There is a certain alienation that comes from life away from home. Home, of course, can be variously defined. On one extreme it can be wherever I lay my head, on the other it can be the insulated community that either forbids an exit or so transforms its inhabitants that they ever fear it. A better estimation of home is the place of family, but how wide should this circle be drawn, and what of those who through no fault of their own, lack such a centering force? Where is home best located?
I think the feature which can unite all plausible definitions of home is a sense of belonging. Life away from home, however defined, rips one away from all which is dear and precious, and no matter the reward or the adventure involved, places one in the context of those untroubled by the earlier absence, and unconcerned for the continuing presence. While this is rarely true in the absolute sense, one away from home must seek out bonds of belonging for his very psychological welfare. Without them, he is a man adrift.
We, the authors of this blog, are an American family who live in Egypt, a country populated by a race widely celebrated for their welcome to and hospitality toward strangers. We also are beginning a job with an international workforce, and are living in the part of Cairo densely populated by foreigners, including many of our compatriots. All of these factors suggest that we may suffer less than others in developing a new sense of belonging. Yet the quickest solutions are laden with obstacles which may keep a true sense of belonging from ever taking hold.
Absent from the definition above is any mention of place. Home, though not a residence, is an intangible connection to those who reside in a given location. It is a very fluid connection, for over time the individuals in such a location will change, and the locus of one’s residence in the location may shift. Yet for a sense of belonging to emerge and persevere there must be a dual permanence of people and place. For this, the international community is clearly lacking. Most foreigners do not stay long, so the pattern of attachment and detachment corrodes a sense of belonging. In addition, all come from another home, another place. Whether their stay is long or short, how can they ever belong to the land itself? If our need for belonging is met primarily here, it will ever be a temporary exchange of convenience, no matter how true or how deep the friendships become.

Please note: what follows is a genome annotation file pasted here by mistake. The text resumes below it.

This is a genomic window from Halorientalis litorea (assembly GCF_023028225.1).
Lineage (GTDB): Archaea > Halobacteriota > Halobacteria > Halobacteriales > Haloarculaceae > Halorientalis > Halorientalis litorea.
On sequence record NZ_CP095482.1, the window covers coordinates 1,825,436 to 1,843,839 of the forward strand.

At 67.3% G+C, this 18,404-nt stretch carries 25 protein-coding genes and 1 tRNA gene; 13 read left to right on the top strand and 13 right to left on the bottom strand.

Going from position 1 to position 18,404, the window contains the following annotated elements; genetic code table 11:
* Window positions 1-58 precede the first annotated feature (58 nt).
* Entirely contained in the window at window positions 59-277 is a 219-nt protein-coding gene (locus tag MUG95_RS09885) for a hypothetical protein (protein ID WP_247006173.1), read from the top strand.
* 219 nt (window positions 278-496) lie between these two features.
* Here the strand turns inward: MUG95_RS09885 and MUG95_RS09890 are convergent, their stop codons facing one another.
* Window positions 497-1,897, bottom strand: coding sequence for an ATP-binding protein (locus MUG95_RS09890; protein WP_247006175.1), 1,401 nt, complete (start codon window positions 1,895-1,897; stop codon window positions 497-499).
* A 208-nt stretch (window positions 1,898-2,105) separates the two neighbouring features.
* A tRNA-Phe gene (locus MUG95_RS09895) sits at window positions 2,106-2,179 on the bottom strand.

We have no guarantees on how long we will be here. We know we will never belong to the land. We know we are guests who have no claim to belong. We can be celebrated or despised, honored or tolerated, exploited or ignored, but these are responses given to those who do not belong. What hope can we have in here finding our home?
Nevertheless we will try. If from desperation we will be unfulfilled. If from agenda we will be rejected. It is our only hope that if from love we may find appreciation. We will seek to speak like them, live like them, become like them. At the same time, we will know that we will never achieve this, and we will not live as if it were not so. It is neither goal nor means; it is a token, offered humbly, of our respect and admiration. It is an exclamation of our desire to belong.
The desire to belong assumes a desire to contribute. Yet this contribution must be for the good of those who naturally belong, from whom we will derive our own benefit. To belong is to care for the common welfare, to participate in search of common solutions. Yet the tension of not-belonging must inherently limit; a guest should be silent and appreciative of what is given. The desire to serve can be experienced as and may indeed be drawn from an inflated self-worth, no matter how kind. Surely the greater blesses the less. The usurpation of a sense of superiority will trump any sense of belonging.
Armed with this knowledge we proceed cautiously. Yet herein lies the secret. We aim for belonging here in our locality because we have experienced belonging in a greater sense. It is our hope and faith that we belong to God. One confident in such a truth can seek to belong wherever he wishes. Confident we are eternally accepted, we can risk rejection in every other arena. This, we hope, is love, which produces service, which without belonging is experienced as paternalism. So, we will serve, we will seek to belong, and if denied, we will hurt. Yet the reward is great. If we belong to them, then they also will belong to us, and the emerging “we” can experience together the grace that belongs alone to God.
“A Sense of Belonging” will chronicle our lives in this reality. It is our hope that as we live and learn, you also may watch and learn with us. Any sense of belonging we may create together is a bonus.